Robert & Kay Camenisch encouraging and equipping relationships

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Happy New Year!?

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Happy New Year! May you prosper and be in good health in 2018!

And so our greetings go, as we make resolutions to make our own coming year better than the last. The changing of the calendar brings making resolutions, thoughts of new beginnings, and hope and plans for days to come.

That’s fine and good, and I do wish for you a good year in 2018.

However, while scanning New Year’s greetings on Facebook and seeing repetitious greetings of “Happy New Year,” it occurs to me that we should all be radiating happiness throughout the year if these wishes come to pass.

And then I question, is that our goal in life? To be happy? For many, I believe that could be a major life goal. If not a personal goal, many parents have happiness as a primary goal for their children. I’ve often heard, “I just want (my child) to be happy.”

The words of our mouth reveal a lot about our hearts. Close behind wishes for happiness is the desire for prosperity and good health.

But, is that God’s desire for us?

I’d answer a qualified “yes and no.” Yes, God wants to bless us.

However, there is a major problem in that all our wishes (happiness, prosperity, health, . . .) are focused on us. On us–as individuals–having a fantastic life.

I believe God wants to bless us, but for our focus to be on our well-being conflicts with God’s directive for us to seek first His kingdom and His righteousness (Mt. 6:33) and with the Lord’s example of sacrificially laying down His life for others.

Jesus did not seek happiness for Himself, He sought life for others, for sinners, for us.

Furthermore, the words in the Bible (Old and New Testaments) for happy are usually translated as “blessed.” It is clear that God desires that we be blessed—and that all good things (and thus blessings) come from Him (Jas 1:16-17).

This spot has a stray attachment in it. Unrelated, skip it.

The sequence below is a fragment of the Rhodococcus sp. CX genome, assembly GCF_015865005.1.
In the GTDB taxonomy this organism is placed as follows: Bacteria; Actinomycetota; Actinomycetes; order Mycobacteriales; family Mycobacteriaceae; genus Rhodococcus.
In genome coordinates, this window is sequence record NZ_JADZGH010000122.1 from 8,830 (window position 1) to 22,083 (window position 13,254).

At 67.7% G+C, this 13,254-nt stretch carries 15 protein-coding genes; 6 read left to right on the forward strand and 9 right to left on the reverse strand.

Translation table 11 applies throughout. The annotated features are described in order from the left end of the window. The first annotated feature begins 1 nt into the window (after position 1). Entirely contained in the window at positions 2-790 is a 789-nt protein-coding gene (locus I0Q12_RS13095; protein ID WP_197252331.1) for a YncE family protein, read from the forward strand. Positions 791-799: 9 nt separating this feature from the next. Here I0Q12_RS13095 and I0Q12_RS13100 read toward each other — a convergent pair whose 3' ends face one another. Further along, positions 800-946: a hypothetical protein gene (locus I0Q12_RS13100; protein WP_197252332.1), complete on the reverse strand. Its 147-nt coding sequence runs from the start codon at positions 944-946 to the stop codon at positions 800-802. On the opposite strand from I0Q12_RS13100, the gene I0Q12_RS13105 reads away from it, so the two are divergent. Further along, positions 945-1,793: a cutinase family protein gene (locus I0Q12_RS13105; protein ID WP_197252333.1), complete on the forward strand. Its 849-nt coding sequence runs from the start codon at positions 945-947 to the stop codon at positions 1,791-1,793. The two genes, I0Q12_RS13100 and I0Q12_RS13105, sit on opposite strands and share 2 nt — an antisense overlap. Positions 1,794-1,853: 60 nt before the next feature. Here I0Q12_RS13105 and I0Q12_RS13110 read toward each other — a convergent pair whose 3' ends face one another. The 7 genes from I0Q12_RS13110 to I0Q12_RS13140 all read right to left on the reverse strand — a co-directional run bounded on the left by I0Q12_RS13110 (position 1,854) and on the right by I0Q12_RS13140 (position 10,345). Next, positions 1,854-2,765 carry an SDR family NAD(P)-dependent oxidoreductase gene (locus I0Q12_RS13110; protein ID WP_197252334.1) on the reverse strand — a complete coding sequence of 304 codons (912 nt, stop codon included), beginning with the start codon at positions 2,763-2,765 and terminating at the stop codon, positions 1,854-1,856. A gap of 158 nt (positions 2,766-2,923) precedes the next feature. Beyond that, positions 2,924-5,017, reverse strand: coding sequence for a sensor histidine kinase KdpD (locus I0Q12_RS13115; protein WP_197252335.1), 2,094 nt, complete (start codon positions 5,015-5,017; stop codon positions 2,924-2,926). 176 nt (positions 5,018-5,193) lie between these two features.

I won’t go into it deeply, but the biblical use of the term does not lend itself well to the understanding that God’s goal for us is happiness as we think of it. That is, not unless we are happy when we mourn and are persecuted (Mt. 5;4-12).

There is nothing wrong with being happy, healthy, or wealthy. Indeed, it seems the Lord delights in blessing us with such. Look at the wealth of Abraham, of David, and Job. Job was healthy and wealthy before the Lord allowed him to be tested and he was stripped of everything. But, then the Lord restored all that had been stripped from him.

However, the Lord’s greater desire is that we have healthy relationships with Him and with each other (John 17:22-26) and that we prosper in the keeping of His Word (1 John 2:5).

Our problem isn’t that we are wishing for things that are bad, or that our wishes are bad.

Our problem comes when we look at ourselves, seek for ourselves, and seek ways to achieve those goals by ourselves. If all our goals are met in our lives without the Lord, they are empty and fleeting.

Our wishes for a happy New Year are abundant, seem reasonable, and thus could lead to an expectation for happiness, thus encouraging life goals and choices that please “me” rather than my seeking to please God.

But self-centered happiness leads to emptiness, destruction, and death—not blessed happiness that is from God and springs from the heart rather than from the circumstances.

And yet, I wish you a Happy New Year.

By that, I mean that I pray that the Lord will bless you in the coming year with His love, joy, and peace and that He will give you the grace and strength to stand strong for Him as you face the trials and temptations that you encounter.

Happy New Year!






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